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Do Leading Indicators Lead Peaks More Than Troughs?

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  • Paap, Richard
  • Segers, Rene
  • van Dijk, Dick

Abstract

We develop a formal statistical approach to investigate the possibility that leading indicator variables have different lead times at business cycle peaks and troughs. For this purpose, we propose a novel Markov switching vector autoregressive model, where economic growth and leading indicators share a common Markov process determining the state, but such that their cycles are non-synchronous with the non-synchronicity varying across the different regimes. An empirical application to monthly US industrial production (IP) and The Conference Board's Composite Index of Leading Indicators (CLI) for the period 1959-2004 shows that on average the CLI leads IP by more than seven months at peaks, but only by three and a half months at troughs. In terms of timeliness, the CLI is therefore most useful for signalling oncoming recessions. Furthermore, we find that allowing for asymmetric lead times leads to improved real-time dating of business cycle peaks and troughs and more accurate forecasts of turning points and IP growth.

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Bibliographic Info

Article provided by American Statistical Association in its journal Journal of Business and Economic Statistics.

Volume (Year): 27 (2009)
Issue (Month): 4 ()
Pages: 528-543

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Handle: RePEc:bes:jnlbes:v:27:i:4:y:2009:p:528-543

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  1. Chang-Jin Kim & Charles R. Nelson, 1999. "State-Space Models with Regime Switching: Classical and Gibbs-Sampling Approaches with Applications," MIT Press Books, The MIT Press, edition 1, volume 1, number 0262112388, December.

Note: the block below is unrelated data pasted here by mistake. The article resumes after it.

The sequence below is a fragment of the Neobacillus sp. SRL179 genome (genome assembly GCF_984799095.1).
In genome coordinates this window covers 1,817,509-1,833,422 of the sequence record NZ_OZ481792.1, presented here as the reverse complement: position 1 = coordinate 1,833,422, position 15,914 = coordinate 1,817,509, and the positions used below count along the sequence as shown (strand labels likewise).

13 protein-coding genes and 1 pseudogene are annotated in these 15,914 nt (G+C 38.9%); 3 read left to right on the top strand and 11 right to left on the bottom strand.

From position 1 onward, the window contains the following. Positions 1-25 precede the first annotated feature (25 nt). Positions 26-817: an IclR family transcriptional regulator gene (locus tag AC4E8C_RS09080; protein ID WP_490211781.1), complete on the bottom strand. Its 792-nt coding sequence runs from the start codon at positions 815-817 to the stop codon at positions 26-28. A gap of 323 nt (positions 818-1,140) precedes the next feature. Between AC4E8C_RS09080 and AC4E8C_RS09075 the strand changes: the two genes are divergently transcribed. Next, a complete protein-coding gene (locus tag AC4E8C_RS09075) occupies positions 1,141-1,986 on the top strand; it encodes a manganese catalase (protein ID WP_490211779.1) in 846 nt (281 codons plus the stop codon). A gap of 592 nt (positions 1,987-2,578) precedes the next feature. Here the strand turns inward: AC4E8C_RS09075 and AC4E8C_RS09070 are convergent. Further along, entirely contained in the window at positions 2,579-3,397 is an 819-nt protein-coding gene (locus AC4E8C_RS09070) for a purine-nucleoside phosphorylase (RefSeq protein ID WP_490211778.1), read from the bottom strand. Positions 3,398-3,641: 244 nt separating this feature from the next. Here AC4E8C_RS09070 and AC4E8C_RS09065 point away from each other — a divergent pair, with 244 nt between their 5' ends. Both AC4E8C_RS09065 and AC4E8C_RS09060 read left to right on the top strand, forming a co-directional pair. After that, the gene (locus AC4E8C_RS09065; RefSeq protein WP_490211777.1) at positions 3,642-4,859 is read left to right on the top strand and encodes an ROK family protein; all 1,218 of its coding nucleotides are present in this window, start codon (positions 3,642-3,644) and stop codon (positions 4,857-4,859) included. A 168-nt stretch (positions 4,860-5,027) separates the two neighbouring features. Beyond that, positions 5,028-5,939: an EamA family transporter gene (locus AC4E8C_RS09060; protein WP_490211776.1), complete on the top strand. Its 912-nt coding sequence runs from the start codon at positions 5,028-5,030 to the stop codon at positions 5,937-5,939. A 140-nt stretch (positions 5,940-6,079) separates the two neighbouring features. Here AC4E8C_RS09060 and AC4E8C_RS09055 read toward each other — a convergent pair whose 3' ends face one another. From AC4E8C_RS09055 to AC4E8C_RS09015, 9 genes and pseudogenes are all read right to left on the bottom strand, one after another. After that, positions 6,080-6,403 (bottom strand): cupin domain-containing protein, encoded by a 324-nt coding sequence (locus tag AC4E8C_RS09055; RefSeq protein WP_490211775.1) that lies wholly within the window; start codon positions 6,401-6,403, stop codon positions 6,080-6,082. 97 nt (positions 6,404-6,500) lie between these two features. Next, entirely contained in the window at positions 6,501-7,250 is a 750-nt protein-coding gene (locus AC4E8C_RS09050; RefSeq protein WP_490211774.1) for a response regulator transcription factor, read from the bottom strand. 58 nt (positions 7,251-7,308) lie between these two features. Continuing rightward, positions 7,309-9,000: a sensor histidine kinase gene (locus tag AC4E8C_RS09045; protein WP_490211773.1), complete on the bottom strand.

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Citations

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Cited by:
  1. Jonas Dovern & Christina Ziegler, 2008. "Predicting Growth Rates and Recessions. Assessing U.S. Leading Indicators Under Real-Time Conditions," Kiel Working Papers 1397, Kiel Institute for the World Economy.
  2. Cem Cakmakli & Richard Paap & Dick van Dijk, 2011. "Measuring and Predicting Heterogeneous Recessions," Tinbergen Institute Discussion Papers 11-154/4, Tinbergen Institute, revised 15 Nov 2011.
  3. Sylvia Kaufmann, 2010. "Dating and forecasting turning points by Bayesian clustering with dynamic structure: a suggestion with an application to Austrian data," Journal of Applied Econometrics, John Wiley & Sons, Ltd., vol. 25(2), pages 309-344.
  4. Rubén Hernández-Murillo & Michael T. Owyang & Margarita Rubio, 2013. "Clustered housing cycles," Working Papers 2013-021, Federal Reserve Bank of St. Louis.
    • Rubén Hernández-Murillo & Michael T Owyang & Margarita Rubio, 2013. "Clustered Housing Cycles," Discussion Papers 2013/02, University of Nottingham, Centre for Finance, Credit and Macroeconomics (CFCM).
  5. Makram El-Shagi & Gregor von Schweinitz, 2012. "Qual VAR Revisited: Good Forecast, Bad Story," IWH Discussion Papers 12, Halle Institute for Economic Research.
  6. Shaun P Vahey & Elizabeth C Wakerly, 2013. "Moving towards probability forecasting," BIS Papers chapters, in: Bank for International Settlements (ed.), Globalisation and inflation dynamics in Asia and the Pacific, volume 70, pages 3-8 Bank for International Settlements.
  7. Cem Cakmakli & Richard Paap & Dick van Dijk, 2011. "Measuring and Predicting Heterogeneous Recessions," Tinbergen Institute Discussion Papers 11-154/4, Tinbergen Institute, revised 15 Nov 2011.
  8. Camacho, Maximo, 2013. "Mixed-frequency VAR models with Markov-switching dynamics," Economics Letters, Elsevier, vol. 121(3), pages 369-373.
  9. Sergey Smirnov, 2011. "Those Unpredictable Recessions," HSE Working papers WP BRP 02/EC/2011, National Research University Higher School of Economics.

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